This is the reason why every rational minded person should reject statism. The mere idea of political bureaucrats deciding on what the average citizen should or shouldn’t digest, should outrage the individual. These politicians would like for nothing better than to tell you when you can sleep, what to eat and when to crap. What is the limit of government?
The next time you meet your representative, whether it be in the US, Australia, Canada or Europe, ask him or her what is the limit of government intrusion? Is there a limit and are they daring enough to mention it out loud. Get it on tape and blog it, Facebook it, spread it around, take matters into your own hands.
It’s only because Western society, especially in Europe, (but it’s happening in the US as well) has decisively thrown its lot in with the statists, those who view that government, not the individual, is the answer to all our problems. So that’s why state controlled health care was rammed through in most, if not all of the European states, because it effects ever other aspect of life for the formerly “free individual”.
Take a look at Finland’s alcohol policies. The state keeps a tight lid on when a person can buy alcohol, (in state run outlets, beer can be sold elsewhere) and how much more tax they’re going to levy on it, based not on supply and demand, but because of an increase in alcoholism. If health care issues were left up to the individual, the state couldn’t use the argument that abusive lifestyles run up costs to the state, the person is allowed to run his or her life according to their own free will and pay the consequences for bad lifestyle choices.
The government statist bureaucrats, and their faithful drones in the private sector will always use these issues as a means to take away yet more private decisions from the individual for the supposed benefit of the state, but where will it stop? Here’s a clue, for the statist, government control is a never ending project, it’s forever in motion, there isn’t any aspect to our private lives that they aren’t interested in overseeing.
So take a look at the “fat tax” the British government is interested in levying against the people of Britain, because obesity is a “state issue”, not a private one. This is only the beginning folks, they won’t be satisfied until ever aspect of your life can be manipulated and regulated. The only way to fight back is to engage yourself into politics, supporting those who promote a more limited style of government. Otherwise, the freedoms that you take for granted now, will soon become distant memories later on. KGS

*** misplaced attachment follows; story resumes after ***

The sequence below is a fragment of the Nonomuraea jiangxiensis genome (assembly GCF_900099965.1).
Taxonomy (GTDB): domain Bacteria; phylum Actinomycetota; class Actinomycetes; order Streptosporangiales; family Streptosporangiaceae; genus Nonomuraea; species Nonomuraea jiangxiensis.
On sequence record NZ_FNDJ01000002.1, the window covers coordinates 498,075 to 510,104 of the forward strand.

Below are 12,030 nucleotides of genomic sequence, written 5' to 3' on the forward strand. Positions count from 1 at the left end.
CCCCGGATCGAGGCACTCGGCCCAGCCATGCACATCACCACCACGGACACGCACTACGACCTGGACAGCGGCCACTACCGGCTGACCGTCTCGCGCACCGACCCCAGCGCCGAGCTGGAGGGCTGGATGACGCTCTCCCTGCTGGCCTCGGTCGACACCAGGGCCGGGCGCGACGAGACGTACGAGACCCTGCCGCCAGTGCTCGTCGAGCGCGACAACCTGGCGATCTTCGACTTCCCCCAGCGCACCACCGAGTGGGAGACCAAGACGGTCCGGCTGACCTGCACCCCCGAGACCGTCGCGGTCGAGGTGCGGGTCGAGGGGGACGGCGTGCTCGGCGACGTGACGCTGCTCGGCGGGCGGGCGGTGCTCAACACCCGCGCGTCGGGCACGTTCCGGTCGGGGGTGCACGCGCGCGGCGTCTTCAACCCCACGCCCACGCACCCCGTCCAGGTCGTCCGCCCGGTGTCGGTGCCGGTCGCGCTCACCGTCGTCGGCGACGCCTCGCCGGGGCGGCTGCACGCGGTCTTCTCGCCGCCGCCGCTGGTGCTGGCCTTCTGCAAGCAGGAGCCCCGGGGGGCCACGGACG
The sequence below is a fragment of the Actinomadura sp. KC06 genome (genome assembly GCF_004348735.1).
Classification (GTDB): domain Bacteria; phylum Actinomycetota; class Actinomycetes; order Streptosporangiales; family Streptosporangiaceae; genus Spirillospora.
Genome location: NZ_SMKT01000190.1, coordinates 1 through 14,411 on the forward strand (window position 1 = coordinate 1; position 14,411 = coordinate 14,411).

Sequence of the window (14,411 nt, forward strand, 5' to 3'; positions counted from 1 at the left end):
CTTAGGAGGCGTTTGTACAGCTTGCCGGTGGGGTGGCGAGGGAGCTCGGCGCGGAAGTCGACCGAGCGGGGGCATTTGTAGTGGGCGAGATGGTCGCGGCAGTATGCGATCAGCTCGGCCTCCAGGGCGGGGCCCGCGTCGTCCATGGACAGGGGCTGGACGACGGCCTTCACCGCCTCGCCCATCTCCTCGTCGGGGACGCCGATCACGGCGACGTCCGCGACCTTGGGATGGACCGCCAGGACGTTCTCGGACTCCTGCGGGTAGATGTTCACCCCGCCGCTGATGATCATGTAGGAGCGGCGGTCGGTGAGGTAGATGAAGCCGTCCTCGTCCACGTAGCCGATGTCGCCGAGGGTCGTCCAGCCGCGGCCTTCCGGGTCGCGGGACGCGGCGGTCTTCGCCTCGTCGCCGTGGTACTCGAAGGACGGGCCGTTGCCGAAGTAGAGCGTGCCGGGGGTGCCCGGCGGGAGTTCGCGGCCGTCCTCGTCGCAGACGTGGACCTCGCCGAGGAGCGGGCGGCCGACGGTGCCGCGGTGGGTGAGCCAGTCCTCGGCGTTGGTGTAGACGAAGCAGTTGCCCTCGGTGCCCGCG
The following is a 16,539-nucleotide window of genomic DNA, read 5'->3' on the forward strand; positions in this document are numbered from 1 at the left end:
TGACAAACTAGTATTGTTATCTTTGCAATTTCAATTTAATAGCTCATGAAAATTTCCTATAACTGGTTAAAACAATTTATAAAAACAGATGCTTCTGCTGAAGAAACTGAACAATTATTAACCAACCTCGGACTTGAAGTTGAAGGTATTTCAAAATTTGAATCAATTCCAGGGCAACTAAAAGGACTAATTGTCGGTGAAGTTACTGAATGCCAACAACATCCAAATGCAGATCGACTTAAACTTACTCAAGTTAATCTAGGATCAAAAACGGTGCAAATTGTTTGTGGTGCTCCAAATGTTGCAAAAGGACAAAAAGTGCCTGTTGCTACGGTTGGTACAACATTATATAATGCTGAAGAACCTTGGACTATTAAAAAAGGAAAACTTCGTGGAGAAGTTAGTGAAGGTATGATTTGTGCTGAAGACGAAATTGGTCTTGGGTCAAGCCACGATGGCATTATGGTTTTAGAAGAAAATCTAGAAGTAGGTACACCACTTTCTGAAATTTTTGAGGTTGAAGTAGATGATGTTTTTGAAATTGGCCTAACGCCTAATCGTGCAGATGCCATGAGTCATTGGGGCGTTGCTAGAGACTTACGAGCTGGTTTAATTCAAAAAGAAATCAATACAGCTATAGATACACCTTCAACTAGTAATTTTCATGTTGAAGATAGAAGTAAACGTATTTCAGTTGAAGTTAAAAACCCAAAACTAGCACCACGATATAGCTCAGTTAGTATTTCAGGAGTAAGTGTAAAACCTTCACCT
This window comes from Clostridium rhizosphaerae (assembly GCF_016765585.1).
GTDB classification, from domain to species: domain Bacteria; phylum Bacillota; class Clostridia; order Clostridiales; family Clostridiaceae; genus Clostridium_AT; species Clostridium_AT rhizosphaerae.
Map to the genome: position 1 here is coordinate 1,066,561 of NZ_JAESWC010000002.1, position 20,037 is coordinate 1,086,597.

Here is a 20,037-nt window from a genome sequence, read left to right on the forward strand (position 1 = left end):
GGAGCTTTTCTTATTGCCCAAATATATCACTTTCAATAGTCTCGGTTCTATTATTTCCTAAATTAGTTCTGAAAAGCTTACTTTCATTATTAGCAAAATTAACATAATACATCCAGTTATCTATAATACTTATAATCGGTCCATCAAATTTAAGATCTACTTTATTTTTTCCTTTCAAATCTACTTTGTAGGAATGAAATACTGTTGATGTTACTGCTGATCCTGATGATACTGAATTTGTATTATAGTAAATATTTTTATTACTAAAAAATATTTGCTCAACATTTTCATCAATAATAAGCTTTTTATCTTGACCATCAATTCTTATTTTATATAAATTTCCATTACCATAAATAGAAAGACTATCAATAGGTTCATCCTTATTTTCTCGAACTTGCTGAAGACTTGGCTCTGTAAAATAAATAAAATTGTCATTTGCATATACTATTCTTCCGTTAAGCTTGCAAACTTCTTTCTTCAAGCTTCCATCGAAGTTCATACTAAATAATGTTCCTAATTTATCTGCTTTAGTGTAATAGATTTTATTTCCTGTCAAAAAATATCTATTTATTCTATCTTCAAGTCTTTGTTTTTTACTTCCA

NOTE: Last year the British government approved the “fat tax” on chocolate.

Junk food and sugary drinks could be hit with ‘fat taxes’ in an effort to combat obesity and help fill the black hole in Government finances.
The Food Standards Agency is planning to consult on whether such taxes would help make people eat healthier food.
If imposed, the taxes would operate on the same principle as those on tobacco and drink to change behaviour and raise money.
The most likely option would be to apply the so- called fat tax to processed foods, snacks and sugary drinks.
However, under one scenario, 17.5 per cent VAT might even be applied to full fat milk, butter and cheese to encourage a switch to products with less saturated fat.
Food is currently exempt from VAT.
The food watchdog believes the nation is overdosing on saturated fat, which is linked to clogged arteries, heart disease and premature death.
But the fat tax idea has angered food manufacturers who claim the public would rebel against what would be seen as a ‘Nanny State’ move.
Julian Hunt, of the Food & Drink Federation, said: ‘It may be a perfectly sensible issue to debate, but such a regressive taxation policy would do nothing more than create lighter wallets for consumers.’
He said better results could be achieved by food manufacturers making voluntary improvements to their recipes and products.
There is some research claiming that the changes to eating habits caused by a fat tax could prevent as many as 3,000 deaths a year. Last year, the British Medical Association only narrowly voted against supporting a fat tax on chocolate.

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